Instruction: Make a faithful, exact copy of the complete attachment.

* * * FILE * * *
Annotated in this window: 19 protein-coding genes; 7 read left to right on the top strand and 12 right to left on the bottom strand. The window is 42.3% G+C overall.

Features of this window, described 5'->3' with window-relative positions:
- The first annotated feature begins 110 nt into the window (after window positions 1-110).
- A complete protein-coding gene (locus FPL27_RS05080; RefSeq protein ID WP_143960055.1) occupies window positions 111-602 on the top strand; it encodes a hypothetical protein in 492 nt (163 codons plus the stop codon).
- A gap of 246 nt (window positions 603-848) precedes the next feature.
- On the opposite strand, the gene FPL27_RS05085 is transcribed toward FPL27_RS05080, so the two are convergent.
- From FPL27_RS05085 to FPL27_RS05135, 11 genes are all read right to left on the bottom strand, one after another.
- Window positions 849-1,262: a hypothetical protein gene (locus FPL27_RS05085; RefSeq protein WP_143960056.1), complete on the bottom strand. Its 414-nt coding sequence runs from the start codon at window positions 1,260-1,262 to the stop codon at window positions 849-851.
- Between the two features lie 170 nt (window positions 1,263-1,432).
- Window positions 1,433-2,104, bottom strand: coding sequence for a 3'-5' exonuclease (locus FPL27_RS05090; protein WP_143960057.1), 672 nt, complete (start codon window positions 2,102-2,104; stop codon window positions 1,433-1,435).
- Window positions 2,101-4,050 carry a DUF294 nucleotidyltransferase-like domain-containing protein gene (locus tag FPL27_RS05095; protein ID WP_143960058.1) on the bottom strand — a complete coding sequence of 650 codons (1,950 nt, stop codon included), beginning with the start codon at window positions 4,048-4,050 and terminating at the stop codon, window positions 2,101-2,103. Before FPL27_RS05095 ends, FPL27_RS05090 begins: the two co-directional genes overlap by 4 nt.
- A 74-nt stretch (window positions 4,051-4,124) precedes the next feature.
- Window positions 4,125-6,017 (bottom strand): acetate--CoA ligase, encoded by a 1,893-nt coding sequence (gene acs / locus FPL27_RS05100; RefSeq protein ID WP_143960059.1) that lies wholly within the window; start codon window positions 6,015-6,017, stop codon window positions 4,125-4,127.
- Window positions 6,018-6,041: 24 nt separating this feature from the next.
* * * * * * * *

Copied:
Annotated in this window: 19 protein-coding genes; 7 read left to right on the top strand and 12 right to left on the bottom strand. The window is 42.3% G+C overall.

Features of this window, described 5'->3' with window-relative positions:
- The first annotated feature begins 110 nt into the window (after window positions 1-110).
- A complete protein-coding gene (locus FPL27_RS05080; RefSeq protein ID WP_143960055.1) occupies window positions 111-602 on the top strand; it encodes a hypothetical protein in 492 nt (163 codons plus the stop codon).
- A gap of 246 nt (window positions 603-848) precedes the next feature.
- On the opposite strand, the gene FPL27_RS05085 is transcribed toward FPL27_RS05080, so the two are convergent.
- From FPL27_RS05085 to FPL27_RS05135, 11 genes are all read right to left on the bottom strand, one after another.
- Window positions 849-1,262: a hypothetical protein gene (locus FPL27_RS05085; RefSeq protein WP_143960056.1), complete on the bottom strand. Its 414-nt coding sequence runs from the start codon at window positions 1,260-1,262 to the stop codon at window positions 849-851.
- Between the two features lie 170 nt (window positions 1,263-1,432).
- Window positions 1,433-2,104, bottom strand: coding sequence for a 3'-5' exonuclease (locus FPL27_RS05090; protein WP_143960057.1), 672 nt, complete (start codon window positions 2,102-2,104; stop codon window positions 1,433-1,435).
- Window positions 2,101-4,050 carry a DUF294 nucleotidyltransferase-like domain-containing protein gene (locus tag FPL27_RS05095; protein ID WP_143960058.1) on the bottom strand — a complete coding sequence of 650 codons (1,950 nt, stop codon included), beginning with the start codon at window positions 4,048-4,050 and terminating at the stop codon, window positions 2,101-2,103. Before FPL27_RS05095 ends, FPL27_RS05090 begins: the two co-directional genes overlap by 4 nt.
- A 74-nt stretch (window positions 4,051-4,124) precedes the next feature.
- Window positions 4,125-6,017 (bottom strand): acetate--CoA ligase, encoded by a 1,893-nt coding sequence (gene acs / locus FPL27_RS05100; RefSeq protein ID WP_143960059.1) that lies wholly within the window; start codon window positions 6,015-6,017, stop codon window positions 4,125-4,127.
- Window positions 6,018-6,041: 24 nt separating this feature from the next.